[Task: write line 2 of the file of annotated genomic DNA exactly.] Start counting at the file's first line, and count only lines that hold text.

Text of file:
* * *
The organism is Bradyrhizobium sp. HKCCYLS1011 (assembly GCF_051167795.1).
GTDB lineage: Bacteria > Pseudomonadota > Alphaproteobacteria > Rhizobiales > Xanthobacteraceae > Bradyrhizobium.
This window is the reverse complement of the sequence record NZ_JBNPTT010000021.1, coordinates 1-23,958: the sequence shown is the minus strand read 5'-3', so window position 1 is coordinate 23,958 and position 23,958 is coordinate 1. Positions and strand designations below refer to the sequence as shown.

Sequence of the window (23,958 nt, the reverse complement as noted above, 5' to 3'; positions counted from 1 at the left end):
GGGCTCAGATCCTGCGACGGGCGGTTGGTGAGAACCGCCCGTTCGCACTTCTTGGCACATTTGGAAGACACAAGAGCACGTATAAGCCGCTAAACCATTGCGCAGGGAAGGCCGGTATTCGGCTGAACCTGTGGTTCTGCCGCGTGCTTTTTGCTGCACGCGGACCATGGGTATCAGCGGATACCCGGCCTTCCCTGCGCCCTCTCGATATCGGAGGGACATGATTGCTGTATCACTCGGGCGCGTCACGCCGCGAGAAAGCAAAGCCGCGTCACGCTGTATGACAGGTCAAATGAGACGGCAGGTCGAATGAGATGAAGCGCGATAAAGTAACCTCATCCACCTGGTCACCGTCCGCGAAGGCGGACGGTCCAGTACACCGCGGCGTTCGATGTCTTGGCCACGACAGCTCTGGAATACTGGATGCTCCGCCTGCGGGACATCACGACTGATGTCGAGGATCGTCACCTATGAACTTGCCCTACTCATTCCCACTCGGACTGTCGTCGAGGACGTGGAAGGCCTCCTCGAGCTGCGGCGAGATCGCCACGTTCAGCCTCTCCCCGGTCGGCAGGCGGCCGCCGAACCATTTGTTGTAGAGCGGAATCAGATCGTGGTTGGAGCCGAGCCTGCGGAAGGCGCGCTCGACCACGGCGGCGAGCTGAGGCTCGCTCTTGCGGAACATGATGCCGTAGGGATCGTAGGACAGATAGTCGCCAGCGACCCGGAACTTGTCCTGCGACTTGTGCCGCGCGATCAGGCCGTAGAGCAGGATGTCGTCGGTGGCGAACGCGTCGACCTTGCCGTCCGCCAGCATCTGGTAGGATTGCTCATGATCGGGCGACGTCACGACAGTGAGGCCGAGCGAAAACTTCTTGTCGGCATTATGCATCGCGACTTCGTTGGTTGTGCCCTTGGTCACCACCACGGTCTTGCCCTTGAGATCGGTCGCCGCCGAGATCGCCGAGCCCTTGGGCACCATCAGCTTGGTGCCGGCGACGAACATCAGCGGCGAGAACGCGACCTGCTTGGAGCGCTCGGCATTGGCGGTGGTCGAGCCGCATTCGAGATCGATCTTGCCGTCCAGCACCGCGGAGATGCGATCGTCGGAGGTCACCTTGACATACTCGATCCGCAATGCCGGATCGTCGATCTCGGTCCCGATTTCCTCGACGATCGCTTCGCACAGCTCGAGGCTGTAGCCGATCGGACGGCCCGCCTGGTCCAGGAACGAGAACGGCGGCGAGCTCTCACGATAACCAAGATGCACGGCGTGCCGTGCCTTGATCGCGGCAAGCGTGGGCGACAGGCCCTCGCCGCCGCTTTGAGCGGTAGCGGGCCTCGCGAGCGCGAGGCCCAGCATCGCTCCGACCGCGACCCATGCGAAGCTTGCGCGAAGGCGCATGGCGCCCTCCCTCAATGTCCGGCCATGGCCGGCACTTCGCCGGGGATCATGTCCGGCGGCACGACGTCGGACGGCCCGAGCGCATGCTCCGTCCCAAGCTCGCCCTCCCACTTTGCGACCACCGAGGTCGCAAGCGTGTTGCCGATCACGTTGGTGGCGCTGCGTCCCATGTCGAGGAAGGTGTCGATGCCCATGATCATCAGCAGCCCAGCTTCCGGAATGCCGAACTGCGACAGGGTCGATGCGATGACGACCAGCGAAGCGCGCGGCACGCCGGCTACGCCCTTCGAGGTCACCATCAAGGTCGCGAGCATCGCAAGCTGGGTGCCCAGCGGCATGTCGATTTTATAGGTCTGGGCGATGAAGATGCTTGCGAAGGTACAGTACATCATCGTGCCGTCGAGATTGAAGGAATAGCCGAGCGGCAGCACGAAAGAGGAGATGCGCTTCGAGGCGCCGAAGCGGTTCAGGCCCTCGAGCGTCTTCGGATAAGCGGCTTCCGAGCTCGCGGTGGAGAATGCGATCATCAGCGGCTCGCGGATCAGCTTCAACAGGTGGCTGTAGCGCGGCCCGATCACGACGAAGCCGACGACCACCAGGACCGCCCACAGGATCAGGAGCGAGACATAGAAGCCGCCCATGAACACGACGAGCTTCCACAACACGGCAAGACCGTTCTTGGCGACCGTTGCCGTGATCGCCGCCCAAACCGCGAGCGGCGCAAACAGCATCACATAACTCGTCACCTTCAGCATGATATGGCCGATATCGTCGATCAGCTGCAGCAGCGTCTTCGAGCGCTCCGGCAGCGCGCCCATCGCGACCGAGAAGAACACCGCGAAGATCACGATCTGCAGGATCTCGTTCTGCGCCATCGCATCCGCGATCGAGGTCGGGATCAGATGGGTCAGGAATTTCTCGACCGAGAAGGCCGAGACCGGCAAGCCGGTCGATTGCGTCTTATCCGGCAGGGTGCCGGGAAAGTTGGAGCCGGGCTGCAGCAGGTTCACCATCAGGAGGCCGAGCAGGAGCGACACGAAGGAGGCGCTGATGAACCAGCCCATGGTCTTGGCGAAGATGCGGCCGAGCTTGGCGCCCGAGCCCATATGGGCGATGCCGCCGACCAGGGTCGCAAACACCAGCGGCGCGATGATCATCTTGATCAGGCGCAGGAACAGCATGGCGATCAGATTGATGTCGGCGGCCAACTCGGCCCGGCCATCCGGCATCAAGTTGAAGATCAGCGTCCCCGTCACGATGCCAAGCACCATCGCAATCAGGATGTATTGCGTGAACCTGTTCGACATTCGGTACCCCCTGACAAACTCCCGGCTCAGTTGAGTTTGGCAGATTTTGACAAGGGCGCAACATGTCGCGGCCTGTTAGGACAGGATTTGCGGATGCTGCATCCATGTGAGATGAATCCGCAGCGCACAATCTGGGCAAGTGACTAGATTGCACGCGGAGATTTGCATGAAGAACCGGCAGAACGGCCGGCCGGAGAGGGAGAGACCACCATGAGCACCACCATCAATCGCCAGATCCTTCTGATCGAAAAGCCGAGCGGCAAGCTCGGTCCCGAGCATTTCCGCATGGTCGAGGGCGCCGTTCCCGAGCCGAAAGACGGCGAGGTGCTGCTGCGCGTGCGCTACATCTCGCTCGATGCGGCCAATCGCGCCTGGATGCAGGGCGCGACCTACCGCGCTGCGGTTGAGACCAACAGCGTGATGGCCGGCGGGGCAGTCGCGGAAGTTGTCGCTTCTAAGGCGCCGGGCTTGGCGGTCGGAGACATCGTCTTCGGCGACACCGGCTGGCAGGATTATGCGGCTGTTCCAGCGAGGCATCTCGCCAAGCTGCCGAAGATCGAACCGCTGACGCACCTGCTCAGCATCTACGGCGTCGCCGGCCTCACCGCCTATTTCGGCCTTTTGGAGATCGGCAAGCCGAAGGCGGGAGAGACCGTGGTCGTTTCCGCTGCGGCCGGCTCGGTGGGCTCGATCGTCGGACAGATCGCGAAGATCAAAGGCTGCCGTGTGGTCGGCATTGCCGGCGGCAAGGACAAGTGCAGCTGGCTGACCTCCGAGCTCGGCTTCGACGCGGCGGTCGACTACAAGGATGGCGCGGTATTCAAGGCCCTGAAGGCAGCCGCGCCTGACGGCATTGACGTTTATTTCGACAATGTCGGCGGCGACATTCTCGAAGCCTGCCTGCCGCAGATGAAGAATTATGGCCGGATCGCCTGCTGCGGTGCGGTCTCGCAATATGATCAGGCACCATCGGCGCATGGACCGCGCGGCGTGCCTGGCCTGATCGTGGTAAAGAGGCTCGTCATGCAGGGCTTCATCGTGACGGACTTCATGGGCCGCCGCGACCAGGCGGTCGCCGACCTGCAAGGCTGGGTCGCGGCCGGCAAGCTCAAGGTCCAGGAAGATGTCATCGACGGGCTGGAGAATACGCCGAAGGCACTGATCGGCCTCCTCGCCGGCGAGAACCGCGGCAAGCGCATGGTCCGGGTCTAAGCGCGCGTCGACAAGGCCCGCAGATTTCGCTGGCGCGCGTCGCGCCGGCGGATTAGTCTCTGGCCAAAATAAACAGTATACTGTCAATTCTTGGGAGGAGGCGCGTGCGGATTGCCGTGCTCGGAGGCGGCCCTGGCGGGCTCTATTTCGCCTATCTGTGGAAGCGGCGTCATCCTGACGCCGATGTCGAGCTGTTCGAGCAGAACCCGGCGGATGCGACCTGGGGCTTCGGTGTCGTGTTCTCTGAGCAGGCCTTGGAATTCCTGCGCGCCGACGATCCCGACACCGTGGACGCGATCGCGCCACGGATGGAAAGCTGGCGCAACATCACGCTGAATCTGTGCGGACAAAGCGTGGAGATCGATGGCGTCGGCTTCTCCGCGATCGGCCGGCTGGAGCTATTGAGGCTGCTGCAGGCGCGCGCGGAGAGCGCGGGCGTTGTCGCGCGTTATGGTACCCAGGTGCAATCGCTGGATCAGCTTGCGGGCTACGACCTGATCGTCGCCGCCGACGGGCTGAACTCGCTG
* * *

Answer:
GTDB lineage: Bacteria > Pseudomonadota > Alphaproteobacteria > Rhizobiales > Xanthobacteraceae > Bradyrhizobium.